Support for systemic, participatory governance of water resources

AWARD meets with representatives of OCMA and Ara-Sul

  • Without a viable governance system, achieving water resources protection within IWRM will not be possible. Policies in both South Africa and Mozambique support decentralisation, stakeholder participation and catchment (or basin) approaches. Both countries have developed the institutional framework for catchment-focused water resources management through Catchment Management Agencies (or CMAs) in South Africa and Regional Water Authorities (or ARAs) in Mozambique. Of relevance are the Olifants CMA (OCMA) in South Africa and Ara-Sul (Administração Regional de Águas do Sul) in Mozambique.
  • Despite excellent legislation and the development of tools such as FlowTracker and InWaRDS, these are only as good as the governance system they are embedded in. For this reason, AWARD has focused efforts on supporting OCMA/ DWS and Ara-Sul. Institutional uncertainty through the proposal to dis-establish the CMAs in South Africa from late 2017 into 2018 meant that we turned our attention to stakeholder networks and support for the DWS regional office.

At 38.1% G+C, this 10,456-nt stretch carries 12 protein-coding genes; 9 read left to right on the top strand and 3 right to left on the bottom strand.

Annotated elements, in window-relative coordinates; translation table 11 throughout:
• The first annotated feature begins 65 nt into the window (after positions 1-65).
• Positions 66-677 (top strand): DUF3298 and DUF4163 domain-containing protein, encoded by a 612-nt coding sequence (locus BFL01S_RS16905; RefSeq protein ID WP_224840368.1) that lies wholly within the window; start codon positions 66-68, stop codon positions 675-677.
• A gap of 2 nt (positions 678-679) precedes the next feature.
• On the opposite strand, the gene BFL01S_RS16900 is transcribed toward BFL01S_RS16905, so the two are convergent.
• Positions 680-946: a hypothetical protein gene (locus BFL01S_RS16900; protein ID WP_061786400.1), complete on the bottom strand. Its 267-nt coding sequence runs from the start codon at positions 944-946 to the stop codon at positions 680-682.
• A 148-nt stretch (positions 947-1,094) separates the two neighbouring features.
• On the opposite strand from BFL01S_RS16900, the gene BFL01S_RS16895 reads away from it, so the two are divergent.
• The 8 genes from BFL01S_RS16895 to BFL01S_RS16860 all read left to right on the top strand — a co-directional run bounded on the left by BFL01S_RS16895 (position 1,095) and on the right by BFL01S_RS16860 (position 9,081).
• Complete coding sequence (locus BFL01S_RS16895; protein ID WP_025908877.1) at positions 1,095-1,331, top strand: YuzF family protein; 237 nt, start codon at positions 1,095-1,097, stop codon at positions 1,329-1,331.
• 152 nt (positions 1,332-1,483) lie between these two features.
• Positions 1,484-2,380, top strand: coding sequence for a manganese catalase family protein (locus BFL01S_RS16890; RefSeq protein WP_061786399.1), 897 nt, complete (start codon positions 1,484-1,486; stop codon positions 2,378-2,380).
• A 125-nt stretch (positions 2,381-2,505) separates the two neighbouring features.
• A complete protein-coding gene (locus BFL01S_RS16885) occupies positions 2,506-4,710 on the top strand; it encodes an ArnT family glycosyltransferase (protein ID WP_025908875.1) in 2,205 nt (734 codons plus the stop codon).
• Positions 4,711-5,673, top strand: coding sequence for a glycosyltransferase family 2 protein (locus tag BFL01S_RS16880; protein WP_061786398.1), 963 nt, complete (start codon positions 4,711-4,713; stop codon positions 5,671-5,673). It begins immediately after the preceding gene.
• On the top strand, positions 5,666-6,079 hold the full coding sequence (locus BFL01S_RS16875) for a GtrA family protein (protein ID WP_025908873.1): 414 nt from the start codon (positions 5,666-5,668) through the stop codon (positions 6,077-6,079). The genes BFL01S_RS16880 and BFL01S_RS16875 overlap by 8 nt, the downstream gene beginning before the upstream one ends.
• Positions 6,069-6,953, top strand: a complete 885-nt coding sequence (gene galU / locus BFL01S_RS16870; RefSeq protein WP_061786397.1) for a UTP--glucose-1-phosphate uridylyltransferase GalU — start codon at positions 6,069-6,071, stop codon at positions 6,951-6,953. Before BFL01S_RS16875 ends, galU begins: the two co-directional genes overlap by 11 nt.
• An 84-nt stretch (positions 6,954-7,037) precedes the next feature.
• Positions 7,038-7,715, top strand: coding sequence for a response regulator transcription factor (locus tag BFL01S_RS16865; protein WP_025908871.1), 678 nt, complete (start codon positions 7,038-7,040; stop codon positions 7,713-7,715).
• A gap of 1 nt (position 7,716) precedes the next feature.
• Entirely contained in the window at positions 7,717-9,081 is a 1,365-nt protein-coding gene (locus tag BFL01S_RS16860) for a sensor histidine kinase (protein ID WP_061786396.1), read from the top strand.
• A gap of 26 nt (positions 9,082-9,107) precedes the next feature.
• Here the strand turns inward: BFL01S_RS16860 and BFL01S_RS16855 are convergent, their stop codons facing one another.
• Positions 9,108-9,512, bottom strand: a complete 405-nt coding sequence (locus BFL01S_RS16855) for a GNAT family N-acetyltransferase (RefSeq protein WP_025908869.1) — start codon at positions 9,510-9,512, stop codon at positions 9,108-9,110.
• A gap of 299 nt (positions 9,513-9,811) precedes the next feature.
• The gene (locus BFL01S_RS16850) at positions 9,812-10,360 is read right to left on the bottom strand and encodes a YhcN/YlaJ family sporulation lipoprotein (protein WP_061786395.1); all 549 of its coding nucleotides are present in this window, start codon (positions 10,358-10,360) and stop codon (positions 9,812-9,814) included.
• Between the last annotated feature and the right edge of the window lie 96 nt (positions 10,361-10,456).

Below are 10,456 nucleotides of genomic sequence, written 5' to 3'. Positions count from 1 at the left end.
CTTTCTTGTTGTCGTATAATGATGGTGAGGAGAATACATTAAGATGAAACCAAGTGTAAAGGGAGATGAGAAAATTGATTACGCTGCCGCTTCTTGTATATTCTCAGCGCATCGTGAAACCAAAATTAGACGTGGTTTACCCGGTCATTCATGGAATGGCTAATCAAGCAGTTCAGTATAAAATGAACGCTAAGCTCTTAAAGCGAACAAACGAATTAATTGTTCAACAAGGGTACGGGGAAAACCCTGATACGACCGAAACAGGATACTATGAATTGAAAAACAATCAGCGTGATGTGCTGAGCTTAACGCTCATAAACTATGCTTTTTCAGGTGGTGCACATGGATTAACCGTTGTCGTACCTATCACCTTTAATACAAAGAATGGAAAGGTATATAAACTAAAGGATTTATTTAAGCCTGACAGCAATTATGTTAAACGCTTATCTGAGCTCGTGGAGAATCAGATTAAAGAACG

• Catchment management forums need to structure participation from stakeholders in a way that is meaningful, open and democratic. AWARD has developed some guidelines for developing a charter to guide stakeholder involvement in water resource management processes. These guidelines will also help to establish a forum with clear functions and a purpose. The guidelines are not specific for a particular geographic area but general enough for inputs to be made relevant and appropriate.

The Olifants River Basin (ORB): a transboundary system shared between South Africa and Mozambique.

Water security in the ORB is severely threatened by land and water-use activities including mining particularly in the upper and middle reaches, discharge effluent from waste-water plants, wide-scale increases in agriculture and urban areas. Flows have decreased substantially and water quality is some of the worst in the country. Climate change is projected to decrease water availability by about 24%.

Our work seeks to support IWRM and good resources governance to address these issues.

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